If chicks make it to a week and a half, are they safe?

Discussion in 'Managing Your Flock' started by 4H kids and mom, Mar 14, 2007.

  1. 4H kids and mom

    4H kids and mom Cooped Up

    Mar 10, 2007
    Southern Wisconsin
    I'm wondering if I can relax a little and quit worrying that I'm going to wake up one morning to a dead baby. They are just a week and a half now, feathering out nicely (big wings and tails), and FLYING around the box. They're roosting too. Eating a full trough of food a day and drinking a whole gallon of water. What is the safety mark? I mean, what are the statistics of loosing a chick after a week?
  2. lively Bee's

    lively Bee's Songster

    Feb 6, 2007
    I lost 3 chicks after the 2 week mark but the had punmonia from a very bad shippment. If the chicks are looking healty and active you should be home free.
  3. 4H kids and mom

    4H kids and mom Cooped Up

    Mar 10, 2007
    Southern Wisconsin
    Thank you. We are bonding with them, and it would hurt quite a bit to loose one after getting to know them! Everyone is active and healthy (from what I can tell) so fingers crossed I suppose?
  4. SpottedCrow

    SpottedCrow Flock Goddess

    Sounds like they're doing fine...congrats.[​IMG]
  5. TheBigWRanch

    TheBigWRanch Songster

    Feb 12, 2007
    Wenatchee, Washington
    Last year I lost two of them. One at about 3 months, and one at about 5. I wasn't able to find any reason for it, they had looked perfectly fine. I've also heard that you may loose some at sexual maturity.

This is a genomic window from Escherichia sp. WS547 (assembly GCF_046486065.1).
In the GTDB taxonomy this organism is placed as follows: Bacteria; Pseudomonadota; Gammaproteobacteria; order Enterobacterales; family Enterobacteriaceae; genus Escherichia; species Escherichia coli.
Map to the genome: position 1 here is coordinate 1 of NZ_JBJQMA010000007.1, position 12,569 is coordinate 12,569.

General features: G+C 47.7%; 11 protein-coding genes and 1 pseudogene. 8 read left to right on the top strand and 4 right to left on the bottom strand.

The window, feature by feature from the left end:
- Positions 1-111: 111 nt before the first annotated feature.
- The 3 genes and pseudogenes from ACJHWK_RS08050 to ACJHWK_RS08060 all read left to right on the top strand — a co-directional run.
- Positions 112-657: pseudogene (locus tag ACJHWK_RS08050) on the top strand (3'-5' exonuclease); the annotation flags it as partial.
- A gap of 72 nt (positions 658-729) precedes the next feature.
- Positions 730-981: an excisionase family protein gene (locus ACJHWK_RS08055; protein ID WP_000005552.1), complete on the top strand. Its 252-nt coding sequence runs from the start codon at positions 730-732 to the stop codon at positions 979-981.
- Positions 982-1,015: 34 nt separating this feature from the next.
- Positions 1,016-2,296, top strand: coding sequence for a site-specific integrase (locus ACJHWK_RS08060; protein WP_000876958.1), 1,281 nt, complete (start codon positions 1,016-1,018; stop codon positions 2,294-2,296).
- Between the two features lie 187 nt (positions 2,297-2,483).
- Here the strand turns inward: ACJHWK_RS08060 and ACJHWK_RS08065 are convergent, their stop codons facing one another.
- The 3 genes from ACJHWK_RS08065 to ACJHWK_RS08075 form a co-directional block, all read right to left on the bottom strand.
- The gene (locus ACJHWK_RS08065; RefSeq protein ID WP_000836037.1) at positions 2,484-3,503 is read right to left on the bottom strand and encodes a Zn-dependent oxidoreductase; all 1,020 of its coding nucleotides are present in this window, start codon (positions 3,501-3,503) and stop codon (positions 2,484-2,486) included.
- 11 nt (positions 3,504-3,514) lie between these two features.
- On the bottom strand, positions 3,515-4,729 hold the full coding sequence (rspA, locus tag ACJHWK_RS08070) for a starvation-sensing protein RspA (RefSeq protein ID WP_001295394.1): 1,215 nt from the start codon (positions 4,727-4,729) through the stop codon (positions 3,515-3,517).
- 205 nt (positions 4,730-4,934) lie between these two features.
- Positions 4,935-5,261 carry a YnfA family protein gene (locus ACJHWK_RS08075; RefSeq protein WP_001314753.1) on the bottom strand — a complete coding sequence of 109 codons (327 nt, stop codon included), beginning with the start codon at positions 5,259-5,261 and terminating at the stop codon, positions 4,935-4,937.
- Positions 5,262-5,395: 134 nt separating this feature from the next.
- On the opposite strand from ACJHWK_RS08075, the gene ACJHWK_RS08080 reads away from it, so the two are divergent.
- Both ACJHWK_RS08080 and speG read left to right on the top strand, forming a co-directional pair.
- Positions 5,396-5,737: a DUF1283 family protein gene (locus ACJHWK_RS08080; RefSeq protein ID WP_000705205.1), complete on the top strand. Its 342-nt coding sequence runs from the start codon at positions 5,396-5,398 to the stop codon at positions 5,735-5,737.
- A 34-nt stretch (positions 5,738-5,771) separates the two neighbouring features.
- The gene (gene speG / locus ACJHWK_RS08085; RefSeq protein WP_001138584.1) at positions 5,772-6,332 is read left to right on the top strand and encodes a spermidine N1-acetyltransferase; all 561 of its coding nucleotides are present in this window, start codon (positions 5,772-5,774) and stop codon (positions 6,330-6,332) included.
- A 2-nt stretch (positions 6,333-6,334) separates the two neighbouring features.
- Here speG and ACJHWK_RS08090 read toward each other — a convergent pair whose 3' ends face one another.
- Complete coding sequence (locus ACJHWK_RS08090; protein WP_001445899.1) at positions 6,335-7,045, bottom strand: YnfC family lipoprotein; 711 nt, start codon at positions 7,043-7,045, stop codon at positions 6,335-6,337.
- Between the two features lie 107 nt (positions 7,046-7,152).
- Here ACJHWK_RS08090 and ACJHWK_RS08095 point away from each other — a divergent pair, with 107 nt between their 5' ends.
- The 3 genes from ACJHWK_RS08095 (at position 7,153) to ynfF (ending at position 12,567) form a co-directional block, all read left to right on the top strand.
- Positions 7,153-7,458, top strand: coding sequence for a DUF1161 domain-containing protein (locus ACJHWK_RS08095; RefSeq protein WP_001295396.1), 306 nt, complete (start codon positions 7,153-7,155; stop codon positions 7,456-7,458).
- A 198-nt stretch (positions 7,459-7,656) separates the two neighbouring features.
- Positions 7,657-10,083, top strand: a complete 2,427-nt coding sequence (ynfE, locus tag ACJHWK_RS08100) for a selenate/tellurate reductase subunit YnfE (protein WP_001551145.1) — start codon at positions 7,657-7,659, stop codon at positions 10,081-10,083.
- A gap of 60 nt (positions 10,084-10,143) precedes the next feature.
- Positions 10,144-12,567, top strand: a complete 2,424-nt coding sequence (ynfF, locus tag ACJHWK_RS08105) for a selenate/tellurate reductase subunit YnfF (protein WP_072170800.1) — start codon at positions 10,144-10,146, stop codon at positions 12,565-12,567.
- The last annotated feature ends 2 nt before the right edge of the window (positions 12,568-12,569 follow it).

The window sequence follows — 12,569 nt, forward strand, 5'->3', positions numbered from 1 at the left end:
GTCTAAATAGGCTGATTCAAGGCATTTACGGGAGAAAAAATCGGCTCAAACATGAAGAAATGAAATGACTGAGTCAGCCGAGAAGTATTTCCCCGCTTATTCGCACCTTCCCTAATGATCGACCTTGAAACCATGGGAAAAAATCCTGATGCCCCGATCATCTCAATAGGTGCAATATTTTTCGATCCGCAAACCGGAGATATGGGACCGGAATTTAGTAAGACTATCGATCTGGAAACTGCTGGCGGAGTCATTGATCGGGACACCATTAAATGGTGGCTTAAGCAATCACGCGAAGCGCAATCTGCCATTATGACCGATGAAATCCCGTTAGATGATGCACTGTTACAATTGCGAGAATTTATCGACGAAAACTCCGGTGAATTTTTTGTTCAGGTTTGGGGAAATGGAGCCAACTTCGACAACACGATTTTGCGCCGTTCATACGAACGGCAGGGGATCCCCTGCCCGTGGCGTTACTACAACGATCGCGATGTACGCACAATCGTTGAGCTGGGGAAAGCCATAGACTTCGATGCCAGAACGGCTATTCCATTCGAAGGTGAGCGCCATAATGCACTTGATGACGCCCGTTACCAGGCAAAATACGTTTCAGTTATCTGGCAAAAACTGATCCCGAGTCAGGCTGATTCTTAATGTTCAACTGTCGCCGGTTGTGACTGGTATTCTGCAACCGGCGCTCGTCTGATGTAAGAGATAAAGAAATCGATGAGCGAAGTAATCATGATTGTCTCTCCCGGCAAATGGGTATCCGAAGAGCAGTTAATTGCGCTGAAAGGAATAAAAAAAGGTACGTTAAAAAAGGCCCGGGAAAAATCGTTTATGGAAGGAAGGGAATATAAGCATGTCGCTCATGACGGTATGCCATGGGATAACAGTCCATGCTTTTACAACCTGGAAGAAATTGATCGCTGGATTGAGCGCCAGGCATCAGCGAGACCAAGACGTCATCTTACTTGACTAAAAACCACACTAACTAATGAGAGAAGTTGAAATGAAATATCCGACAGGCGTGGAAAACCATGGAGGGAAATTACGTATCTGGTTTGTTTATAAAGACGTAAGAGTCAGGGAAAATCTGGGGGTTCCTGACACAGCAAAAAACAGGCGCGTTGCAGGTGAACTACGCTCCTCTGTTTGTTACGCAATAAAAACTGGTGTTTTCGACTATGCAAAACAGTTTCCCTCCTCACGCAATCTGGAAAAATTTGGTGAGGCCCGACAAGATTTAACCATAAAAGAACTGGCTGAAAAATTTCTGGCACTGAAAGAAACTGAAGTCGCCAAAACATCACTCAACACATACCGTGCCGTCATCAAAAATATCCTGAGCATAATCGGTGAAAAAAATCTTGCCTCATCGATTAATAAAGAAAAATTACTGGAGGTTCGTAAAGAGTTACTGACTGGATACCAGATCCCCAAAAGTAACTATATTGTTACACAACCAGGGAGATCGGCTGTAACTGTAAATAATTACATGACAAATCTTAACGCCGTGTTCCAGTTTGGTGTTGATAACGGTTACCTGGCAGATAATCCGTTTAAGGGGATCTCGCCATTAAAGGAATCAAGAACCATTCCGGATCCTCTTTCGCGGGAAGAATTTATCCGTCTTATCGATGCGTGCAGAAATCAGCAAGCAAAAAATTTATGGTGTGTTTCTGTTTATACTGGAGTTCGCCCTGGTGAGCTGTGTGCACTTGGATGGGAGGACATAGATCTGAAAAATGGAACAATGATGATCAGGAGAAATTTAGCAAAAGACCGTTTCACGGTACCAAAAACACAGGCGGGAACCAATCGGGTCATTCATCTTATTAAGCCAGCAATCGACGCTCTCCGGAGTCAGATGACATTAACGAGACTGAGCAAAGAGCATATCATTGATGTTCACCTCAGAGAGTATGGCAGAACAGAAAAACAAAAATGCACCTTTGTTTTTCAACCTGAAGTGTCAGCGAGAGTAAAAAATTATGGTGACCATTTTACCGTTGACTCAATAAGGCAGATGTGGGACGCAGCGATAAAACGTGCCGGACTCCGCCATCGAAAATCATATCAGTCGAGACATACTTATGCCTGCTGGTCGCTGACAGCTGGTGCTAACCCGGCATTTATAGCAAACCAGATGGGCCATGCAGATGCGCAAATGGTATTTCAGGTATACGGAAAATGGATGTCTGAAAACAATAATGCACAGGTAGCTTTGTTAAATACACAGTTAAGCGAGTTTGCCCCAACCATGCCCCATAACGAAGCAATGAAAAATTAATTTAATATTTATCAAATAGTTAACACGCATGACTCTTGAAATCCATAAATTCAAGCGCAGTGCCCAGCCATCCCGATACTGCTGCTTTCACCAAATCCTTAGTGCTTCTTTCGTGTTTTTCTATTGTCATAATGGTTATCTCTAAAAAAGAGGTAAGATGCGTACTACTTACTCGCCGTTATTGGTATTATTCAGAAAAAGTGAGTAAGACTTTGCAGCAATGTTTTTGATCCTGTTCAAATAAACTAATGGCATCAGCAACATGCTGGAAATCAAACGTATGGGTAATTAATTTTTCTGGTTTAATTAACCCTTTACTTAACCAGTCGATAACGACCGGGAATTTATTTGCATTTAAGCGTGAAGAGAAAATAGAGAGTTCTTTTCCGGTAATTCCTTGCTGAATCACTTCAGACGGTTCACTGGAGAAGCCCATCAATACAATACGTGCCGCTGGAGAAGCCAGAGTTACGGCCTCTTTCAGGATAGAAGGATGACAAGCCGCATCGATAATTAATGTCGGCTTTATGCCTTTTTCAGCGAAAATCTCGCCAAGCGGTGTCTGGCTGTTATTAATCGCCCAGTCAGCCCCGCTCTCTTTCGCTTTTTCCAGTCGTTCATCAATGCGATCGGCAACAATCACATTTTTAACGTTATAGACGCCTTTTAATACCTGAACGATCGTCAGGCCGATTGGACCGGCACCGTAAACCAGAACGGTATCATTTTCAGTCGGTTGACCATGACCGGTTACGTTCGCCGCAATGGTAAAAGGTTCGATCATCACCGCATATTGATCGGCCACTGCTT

6. chickbea

    chickbea Songster

    Jan 18, 2007
    As with any critter, sometimes bad things happen. I've never had a chick die until this year. It was about 7-8 days old, and was growing just like its siblings. Then one morning, I found it barely alive. The mother hen had covered it in shavings and hay. I never did figure out what was wrong.
    All in all, however, it sounds like things are going well. BigWRanch is right, though - the next phase you really have to worry about is as they approach laying age. The first few eggs can be a challenge for some pulletts, and you need to be on the lookout for egg binding, low calcium levels, etc.
    One spring I had a girl who started laying early (about 18 weeks), and she had quite the troubles - her first three eggs were doubles that were fused at the ends (totalling about 5" long - !). I had to help her get each one out. I had started to think I was going to have to help her for the rest of her life, but happily she then started to lay normally.

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